CHAPTER III
The Golden Age of Byzantium

When Constantine moved the government of the Roman Empire to the small Greek port of Byzantium, he could hardly have imagined that the city would eventually give its Greek name to an entire civilization. Constantinople/Byzantium (today's Istanbul) survived in part because of its strategic location on a narrow peninsula protected by the waters of the Bosporus and the bay called the Golden Horn. The city commanded the overland trade routes between Europe and the East, as well as the shipping lanes leading to and from the Black Sea and the Mediterranean. In the fourth and fifth centuries, as Rome declined, Constantinople flourished. The political power, military strength, and economic prosperity of Constantinople generated more than mere physical growth. From the accession of Theodosius II in 408 until the arrival of the usurper Phocas in 602, the city was the nucleus of a brilliant civilization, one that historians admiringly refer to as the "Golden Age of Byzantium."

The "New Rome" grew into a beautiful metropolis laid out, like its ancient ancestor, with colonnaded avenues, open squares, and marketplaces, and splendid public buildings. The governmental center, with the emperor's palace, the Senate, and the Hippodrome, was on the site of the former Greek acropolis, a low hill at the eastern end of the peninsula. The palace Church of Hagia Sophia (Holy Wisdom) was erected on the highest point, facing the palace across the imperial forum. From this complex of structures two avenues stretched inland to the gates in the defensive land wall. Near these western ramparts Constantine built his mausoleum, dedicated to the Holy Apostles.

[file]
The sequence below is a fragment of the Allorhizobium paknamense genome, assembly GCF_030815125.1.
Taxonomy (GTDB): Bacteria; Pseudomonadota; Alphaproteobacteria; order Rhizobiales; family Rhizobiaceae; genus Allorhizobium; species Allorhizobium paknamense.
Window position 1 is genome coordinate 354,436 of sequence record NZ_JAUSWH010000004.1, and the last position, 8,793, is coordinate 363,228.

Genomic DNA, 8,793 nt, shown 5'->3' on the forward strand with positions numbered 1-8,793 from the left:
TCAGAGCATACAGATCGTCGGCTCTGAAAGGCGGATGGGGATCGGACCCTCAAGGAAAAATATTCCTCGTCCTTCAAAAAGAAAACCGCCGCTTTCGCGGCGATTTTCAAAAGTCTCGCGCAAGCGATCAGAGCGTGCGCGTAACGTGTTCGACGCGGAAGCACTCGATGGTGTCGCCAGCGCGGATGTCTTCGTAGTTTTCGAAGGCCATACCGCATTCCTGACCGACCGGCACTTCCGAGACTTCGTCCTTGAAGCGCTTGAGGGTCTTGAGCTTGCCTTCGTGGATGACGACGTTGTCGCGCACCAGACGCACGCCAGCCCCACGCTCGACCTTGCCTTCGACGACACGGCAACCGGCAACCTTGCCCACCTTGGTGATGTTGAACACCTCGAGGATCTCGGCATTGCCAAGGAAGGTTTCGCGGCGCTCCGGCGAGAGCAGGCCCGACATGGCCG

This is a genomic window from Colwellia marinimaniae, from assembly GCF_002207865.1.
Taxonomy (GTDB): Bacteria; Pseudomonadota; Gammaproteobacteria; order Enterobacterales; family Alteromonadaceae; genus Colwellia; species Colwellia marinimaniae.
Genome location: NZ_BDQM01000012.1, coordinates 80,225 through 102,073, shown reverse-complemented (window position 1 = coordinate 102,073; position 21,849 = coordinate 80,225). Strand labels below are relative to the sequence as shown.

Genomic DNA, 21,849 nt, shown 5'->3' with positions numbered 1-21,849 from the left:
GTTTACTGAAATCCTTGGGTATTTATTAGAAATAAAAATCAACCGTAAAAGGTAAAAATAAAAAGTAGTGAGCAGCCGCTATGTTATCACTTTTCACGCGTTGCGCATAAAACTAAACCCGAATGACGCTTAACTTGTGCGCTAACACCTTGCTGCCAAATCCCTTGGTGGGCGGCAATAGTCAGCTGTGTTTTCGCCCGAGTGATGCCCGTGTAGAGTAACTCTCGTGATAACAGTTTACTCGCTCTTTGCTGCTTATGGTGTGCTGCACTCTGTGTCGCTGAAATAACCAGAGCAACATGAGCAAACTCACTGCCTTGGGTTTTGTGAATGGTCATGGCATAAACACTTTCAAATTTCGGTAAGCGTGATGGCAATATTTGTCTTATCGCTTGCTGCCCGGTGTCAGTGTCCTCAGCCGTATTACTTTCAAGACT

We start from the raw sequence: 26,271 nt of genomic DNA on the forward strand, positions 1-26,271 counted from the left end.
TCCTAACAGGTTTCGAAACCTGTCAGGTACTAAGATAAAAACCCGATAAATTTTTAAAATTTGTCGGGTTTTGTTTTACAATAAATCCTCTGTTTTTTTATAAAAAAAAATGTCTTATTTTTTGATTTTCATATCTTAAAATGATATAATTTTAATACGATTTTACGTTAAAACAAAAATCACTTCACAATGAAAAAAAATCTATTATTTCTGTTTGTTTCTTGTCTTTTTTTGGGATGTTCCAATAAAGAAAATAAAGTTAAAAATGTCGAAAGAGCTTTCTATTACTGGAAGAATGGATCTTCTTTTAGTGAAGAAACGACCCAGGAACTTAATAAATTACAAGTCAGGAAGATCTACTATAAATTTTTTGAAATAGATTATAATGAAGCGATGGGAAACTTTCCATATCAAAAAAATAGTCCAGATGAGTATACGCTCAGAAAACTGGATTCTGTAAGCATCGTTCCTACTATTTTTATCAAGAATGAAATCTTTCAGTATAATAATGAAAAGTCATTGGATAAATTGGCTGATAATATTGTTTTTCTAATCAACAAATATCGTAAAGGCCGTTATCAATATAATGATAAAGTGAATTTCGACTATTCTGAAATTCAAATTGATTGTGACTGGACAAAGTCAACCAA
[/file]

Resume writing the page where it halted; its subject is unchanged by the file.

Justinian (527-565), an emperor as remarkable in his own way as Constantine, led the Eastern Empire to new heights. With the help of brilliant advisers he achieved the earlier imperial goals of a revitalized, unified Empire. His closest adviser was his wife, Theodora, a beautiful, intelligent woman whose cunning no doubt derived in part from her early years as a performer in the circus. Justinian appointed Belisarius and Narses as generals; they stopped the barbarian threats and won new territories for the Empire. He called upon John of Cappadocia, an administrative genius, to help reorganize the government, revise its tax structure, and set up an efficient civil service. He ordered the scholar Tribonianus to sort out the maze of complex, contradictory, and often unjust laws and to direct the writing of a new code, the corpus jurus civilis, or "body of civil law," now known as the Justinianic Code. Byzantine law became the basis of many modern legal systems in the West.

With an exceptionally fine bureaucracy to administer clear and just laws, Justinian would seem, in the words of his biographer, Procopius, to have "wedded the whole state to a life of prosperity," but in reality Justinian's reign was never as prosperous or as benevolent as his understandably prejudiced historian

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